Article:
Last month we held a Get Together at a coffee shop on SE 92nd and Foster. The turnout wasn’t huge (similar to last time we did an event in that area), but the conversation was excellent. We not only met some new friends, we learned a little more about what it’s like to ride in East Portland.
The first person that showed up was Geana Tyler. I had a feeling that the Holgate buffered bike lane fiasco might be a topic of conversation; and sure enough, Geana started us off. “I had sold my bike years ago,” she told us, “but after seeing those new lanes on Holgate got me back into biking.”
Geana works in Sellwood and lives just off Holgate around 122nd. The new buffered bike lanes on SE Holgate have not only turned her into a regular commuter, but she’s been bitten by the bicycling bug. She’s got 1,700 miles logged so far, has bought a new bike, has signed up for the Petal Pedal in June, and is considering doing an overnighter with Cycle Wild.
Talking with Geana, and other Lents locals, it became clear that crossing major arterial streets was a major issue. Crossings are so dangerous that several people told us they actually plan their routes so they can make all right turns.
Fears of busy streets also means that multi-use paths act as life-lines for East Portland riders. Thankfully, the I-205 path and the Springwater Corridor provide an off-street option. “Luckily, we can use 205,” we heard from one woman.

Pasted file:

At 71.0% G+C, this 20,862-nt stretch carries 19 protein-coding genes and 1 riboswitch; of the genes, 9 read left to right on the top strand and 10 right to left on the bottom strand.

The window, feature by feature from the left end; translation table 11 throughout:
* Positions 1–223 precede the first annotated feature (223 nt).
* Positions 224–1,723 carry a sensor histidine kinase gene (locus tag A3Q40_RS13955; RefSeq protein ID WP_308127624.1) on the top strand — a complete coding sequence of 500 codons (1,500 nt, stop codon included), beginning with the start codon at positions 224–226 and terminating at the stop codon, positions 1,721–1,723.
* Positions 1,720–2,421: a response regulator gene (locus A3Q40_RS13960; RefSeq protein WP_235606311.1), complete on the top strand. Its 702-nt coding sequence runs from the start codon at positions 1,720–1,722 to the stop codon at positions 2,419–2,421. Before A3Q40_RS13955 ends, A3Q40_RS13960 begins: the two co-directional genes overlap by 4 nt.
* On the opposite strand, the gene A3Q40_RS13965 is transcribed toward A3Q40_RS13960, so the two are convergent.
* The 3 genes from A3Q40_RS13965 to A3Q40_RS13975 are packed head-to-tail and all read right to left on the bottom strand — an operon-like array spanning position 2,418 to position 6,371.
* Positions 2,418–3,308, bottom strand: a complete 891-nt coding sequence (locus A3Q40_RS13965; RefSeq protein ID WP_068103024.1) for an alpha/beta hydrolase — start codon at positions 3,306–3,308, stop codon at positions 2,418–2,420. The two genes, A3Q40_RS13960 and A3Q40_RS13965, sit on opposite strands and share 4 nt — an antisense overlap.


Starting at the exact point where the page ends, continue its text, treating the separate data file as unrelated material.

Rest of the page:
Another theme that emerged was a lack of bike shops that serve East Portland. While Portland boasts somewhere near 60 retail bike shops, they are few and far between the further east you go. (FYI, the main shops in East Portland are Backpedal Cycleworks at SE 72nd and Harold, Meticon at 59th and Foster, Bike Gallery at SE 109th and Division, Oregon Bike Shop at SE 81st and Stark and Missing Link at NE 72/Sandy/Fremont).
Nick Christensen, Chair of the Lents Neighborhood Association, said he’s focused on business development in the area. He envisions I-205 like a bike freeway where there would be signs at the cross streets pointing out local businesses. He’s also working on a project to develop a better connection for eastbound biking traffic off the Springwater Corridor and into downtown Lents. Now, people use SE Foster, which Nick says is “insane.”
While there are major needs in East Portland, the good news is that help is coming. Thanks to excellent activism and a City that has heard loud and clear from residents that it’s time to spread the transportation wealth further east, projects are in the pipeline and there are many opportunities to get involved.
Meet a few more of our new friends from the Get Together below and stay tuned for more coverage of Lents and East Portland…
Woodstock and 85th. She wanted to learn more
about getting bike racks and was
hoping to find a bike-related tenant
(a bike shop perhaps?).
and one of the two guys behind the
PBOT project manager Ellen Vanderslice on
hand to share info and her expertise.
We’ve got another Get Together coming up tomorrow (4/27) night at Bridgeport Brewery in the Pearl District. If you live, ride, or work in Northwest Portland, we’d love to meet you. Details here.